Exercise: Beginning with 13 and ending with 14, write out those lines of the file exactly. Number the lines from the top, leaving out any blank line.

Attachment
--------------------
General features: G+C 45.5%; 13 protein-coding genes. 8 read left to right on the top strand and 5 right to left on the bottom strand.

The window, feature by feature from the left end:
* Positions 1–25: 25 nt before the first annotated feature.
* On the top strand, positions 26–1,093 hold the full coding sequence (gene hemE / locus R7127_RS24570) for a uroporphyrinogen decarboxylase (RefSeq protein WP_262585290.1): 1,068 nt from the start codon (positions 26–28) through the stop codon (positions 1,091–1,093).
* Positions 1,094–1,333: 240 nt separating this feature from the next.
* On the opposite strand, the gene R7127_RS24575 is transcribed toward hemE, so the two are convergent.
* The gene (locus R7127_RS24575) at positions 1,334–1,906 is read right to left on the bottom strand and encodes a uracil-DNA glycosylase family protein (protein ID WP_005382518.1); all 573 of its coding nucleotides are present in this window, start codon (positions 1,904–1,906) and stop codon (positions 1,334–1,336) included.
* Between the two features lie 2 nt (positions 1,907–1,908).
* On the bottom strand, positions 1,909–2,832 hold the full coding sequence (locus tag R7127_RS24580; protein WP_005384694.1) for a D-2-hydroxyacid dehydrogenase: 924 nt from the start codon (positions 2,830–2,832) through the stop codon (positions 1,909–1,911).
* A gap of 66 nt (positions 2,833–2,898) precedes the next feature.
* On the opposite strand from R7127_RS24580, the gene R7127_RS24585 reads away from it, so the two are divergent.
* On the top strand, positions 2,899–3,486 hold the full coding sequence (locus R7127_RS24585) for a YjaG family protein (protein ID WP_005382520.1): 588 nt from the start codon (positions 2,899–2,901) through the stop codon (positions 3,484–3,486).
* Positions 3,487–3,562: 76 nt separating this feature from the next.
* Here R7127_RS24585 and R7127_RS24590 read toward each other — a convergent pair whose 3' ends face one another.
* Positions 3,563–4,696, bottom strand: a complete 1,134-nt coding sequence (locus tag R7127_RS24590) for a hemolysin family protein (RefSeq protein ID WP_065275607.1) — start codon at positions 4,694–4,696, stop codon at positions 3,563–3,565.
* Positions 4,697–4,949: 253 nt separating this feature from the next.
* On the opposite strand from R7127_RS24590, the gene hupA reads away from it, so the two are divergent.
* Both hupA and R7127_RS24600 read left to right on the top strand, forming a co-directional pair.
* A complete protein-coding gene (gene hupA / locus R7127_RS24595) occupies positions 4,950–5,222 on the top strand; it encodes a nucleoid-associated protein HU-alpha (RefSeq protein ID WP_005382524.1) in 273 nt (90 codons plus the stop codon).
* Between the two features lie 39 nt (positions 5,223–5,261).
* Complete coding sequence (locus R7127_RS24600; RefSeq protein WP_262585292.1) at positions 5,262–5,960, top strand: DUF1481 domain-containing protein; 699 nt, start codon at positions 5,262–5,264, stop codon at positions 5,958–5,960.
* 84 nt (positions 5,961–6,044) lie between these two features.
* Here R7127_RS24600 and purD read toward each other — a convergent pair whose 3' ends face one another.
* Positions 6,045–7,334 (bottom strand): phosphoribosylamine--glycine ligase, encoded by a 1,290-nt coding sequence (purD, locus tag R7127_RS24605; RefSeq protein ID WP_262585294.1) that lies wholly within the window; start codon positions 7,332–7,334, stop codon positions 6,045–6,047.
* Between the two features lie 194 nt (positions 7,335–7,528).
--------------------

* Positions 3,487–3,562: 76 nt separating this feature from the next.
* Here R7127_RS24585 and R7127_RS24590 read toward each other — a convergent pair whose 3' ends face one another.